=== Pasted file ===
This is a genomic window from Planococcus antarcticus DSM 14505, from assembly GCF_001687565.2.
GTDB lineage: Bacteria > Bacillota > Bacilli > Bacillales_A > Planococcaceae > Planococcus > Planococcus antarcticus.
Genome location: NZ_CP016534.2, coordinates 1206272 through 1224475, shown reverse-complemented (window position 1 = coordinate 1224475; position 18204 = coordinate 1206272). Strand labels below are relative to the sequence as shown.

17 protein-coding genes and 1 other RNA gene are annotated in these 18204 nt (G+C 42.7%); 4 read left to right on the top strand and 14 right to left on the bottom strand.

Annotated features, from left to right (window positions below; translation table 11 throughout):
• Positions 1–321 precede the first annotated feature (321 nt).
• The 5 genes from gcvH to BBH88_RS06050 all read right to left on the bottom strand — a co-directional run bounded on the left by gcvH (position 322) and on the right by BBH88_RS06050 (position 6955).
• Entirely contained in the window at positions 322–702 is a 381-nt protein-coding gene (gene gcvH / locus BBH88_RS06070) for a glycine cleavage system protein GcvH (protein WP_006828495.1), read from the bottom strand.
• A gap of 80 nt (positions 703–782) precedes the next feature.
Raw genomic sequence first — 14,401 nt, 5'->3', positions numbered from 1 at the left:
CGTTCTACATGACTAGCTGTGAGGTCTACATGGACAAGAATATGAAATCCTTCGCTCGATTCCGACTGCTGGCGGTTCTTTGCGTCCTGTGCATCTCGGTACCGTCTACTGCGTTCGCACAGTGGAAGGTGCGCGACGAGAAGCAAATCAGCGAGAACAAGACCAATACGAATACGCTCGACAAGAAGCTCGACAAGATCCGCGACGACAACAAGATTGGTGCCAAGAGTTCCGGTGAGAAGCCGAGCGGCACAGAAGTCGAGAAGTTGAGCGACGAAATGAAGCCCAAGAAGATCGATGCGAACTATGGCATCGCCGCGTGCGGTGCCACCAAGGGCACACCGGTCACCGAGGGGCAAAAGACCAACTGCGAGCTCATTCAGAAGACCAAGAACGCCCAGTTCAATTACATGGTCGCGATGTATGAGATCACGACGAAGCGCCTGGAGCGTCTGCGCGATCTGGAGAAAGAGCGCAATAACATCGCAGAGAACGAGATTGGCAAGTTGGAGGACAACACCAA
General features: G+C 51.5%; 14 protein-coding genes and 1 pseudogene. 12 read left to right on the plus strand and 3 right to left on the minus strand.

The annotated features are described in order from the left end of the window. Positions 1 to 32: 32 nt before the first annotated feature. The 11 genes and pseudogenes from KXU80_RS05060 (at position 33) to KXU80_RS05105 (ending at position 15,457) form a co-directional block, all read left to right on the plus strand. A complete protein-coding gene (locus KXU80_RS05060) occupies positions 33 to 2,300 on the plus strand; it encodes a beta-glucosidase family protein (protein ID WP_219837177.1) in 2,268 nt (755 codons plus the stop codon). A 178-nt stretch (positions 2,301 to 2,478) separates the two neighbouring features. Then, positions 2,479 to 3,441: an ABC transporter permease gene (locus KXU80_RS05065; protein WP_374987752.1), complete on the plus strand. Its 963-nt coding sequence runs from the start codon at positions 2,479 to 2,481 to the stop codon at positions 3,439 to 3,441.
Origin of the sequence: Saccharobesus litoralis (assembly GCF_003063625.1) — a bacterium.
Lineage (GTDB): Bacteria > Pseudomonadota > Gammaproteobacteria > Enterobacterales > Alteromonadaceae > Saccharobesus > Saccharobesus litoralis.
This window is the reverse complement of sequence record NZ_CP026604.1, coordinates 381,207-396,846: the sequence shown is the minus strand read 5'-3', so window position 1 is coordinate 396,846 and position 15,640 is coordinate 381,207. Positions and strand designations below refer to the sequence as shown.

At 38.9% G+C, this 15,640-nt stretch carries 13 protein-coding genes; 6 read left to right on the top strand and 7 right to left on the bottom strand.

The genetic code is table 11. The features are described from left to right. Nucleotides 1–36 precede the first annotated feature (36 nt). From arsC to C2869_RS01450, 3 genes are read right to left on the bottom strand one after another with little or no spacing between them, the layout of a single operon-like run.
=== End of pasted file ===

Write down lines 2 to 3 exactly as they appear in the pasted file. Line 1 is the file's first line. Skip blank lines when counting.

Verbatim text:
GTDB lineage: Bacteria > Bacillota > Bacilli > Bacillales_A > Planococcaceae > Planococcus > Planococcus antarcticus.
Genome location: NZ_CP016534.2, coordinates 1206272 through 1224475, shown reverse-complemented (window position 1 = coordinate 1224475; position 18204 = coordinate 1206272). Strand labels below are relative to the sequence as shown.